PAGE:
Kuaishou Revenue Beats Estimates After Fending off ByteDance

Kuaishou Technology’s revenue beats estimates, holding its own against a slowing Chinese economy and competition from TikTok owner ByteDance Ltd.

Kuaishou Technology’s revenue beat estimates, holding its own against a slowing Chinese economy and competition from TikTok owner ByteDance Ltd.

Revenue was 23.13 billion yuan ($3.2 billion) for the three months ended September, compared with the average analyst projection for 22.6 billion yuan. Net loss came in at 2.7 billion yuan, versus the estimated loss of 3.7 billion yuan.

China’s largest short-video company after ByteDance is struggling with sluggish consumer spending and strict Covid restrictions, while competition intensifies from Tencent Holdings Ltd.’s WeChat and Bilibili Inc. Chinese retail sales contracted 0.5% in October in their first decline since May, falling short of expectations for slight growth.

Like its bigger internet foes, Kuaishou has initiated aggressive cost-cutting measures in recent quarters, scaling down marketing expenses, especially in overseas markets. The Beijing-based outfit now targets making its domestic division break even on an adjusted net income basis this year.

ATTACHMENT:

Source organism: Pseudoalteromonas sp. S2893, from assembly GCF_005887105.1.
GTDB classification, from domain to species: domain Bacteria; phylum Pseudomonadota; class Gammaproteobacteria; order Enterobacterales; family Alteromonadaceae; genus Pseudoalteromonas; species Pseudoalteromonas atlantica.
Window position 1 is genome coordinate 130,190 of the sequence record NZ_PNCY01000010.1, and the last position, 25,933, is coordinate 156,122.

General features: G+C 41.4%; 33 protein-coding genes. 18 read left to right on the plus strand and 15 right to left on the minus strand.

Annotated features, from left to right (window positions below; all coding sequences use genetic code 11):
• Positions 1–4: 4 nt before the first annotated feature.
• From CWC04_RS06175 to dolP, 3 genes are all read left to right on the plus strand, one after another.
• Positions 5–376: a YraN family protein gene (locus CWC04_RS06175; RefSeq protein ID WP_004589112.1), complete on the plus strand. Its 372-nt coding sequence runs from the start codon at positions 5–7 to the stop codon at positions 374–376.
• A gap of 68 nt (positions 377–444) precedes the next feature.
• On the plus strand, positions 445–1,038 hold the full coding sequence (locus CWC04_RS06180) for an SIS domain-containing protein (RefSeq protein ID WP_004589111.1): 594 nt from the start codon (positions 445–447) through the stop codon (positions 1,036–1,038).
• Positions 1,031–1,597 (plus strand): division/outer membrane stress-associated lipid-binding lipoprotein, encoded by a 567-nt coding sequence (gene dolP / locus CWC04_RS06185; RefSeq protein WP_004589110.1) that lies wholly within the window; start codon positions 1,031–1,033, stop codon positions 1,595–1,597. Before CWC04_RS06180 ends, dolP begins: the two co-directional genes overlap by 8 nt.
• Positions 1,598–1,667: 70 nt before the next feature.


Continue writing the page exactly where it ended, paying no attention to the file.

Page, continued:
“The weak macro environment will likely continue to drag on the stock in the near term,” Daiwa Capital Markets analysts led by Carlton Lai wrote in a note before the results. “The key focus for Kuaishou remains domestic margin improvement and monetization progress in overseas markets, particularly Brazil.”

Chinese tech stocks climbed this month after investors cheered signs of policy shifts in the Communist Party’s stance on fronts ranging from its pandemic playbook to real estate prices and ties with the White House. Kuaishou’s market value is down more than 80% from its 2021 peak, and the stock is now trading at roughly 2 times sales, versus about 4 times at Tencent.

One of Kuaishou’s earliest backers, Tencent, announced last week that it’s distributing $20 billion of Meituan stakes as a special dividend, a year after a similar giveaway of its JD.com Inc. holdings. That fueled speculation that Tencent will further divest its Chinese internet portfolio and pivot to overseas gaming assets.

Kuaishou, for its part, has been relying less on a traffic boost from Tencent, whose WeChat platform is seeking to establish its own dominance in mini-videos. Kuaishou has teamed up with Meituan to provide food-delivery services to its social media users, part of a broader trend of realignment in the Chinese internet ecosystem.

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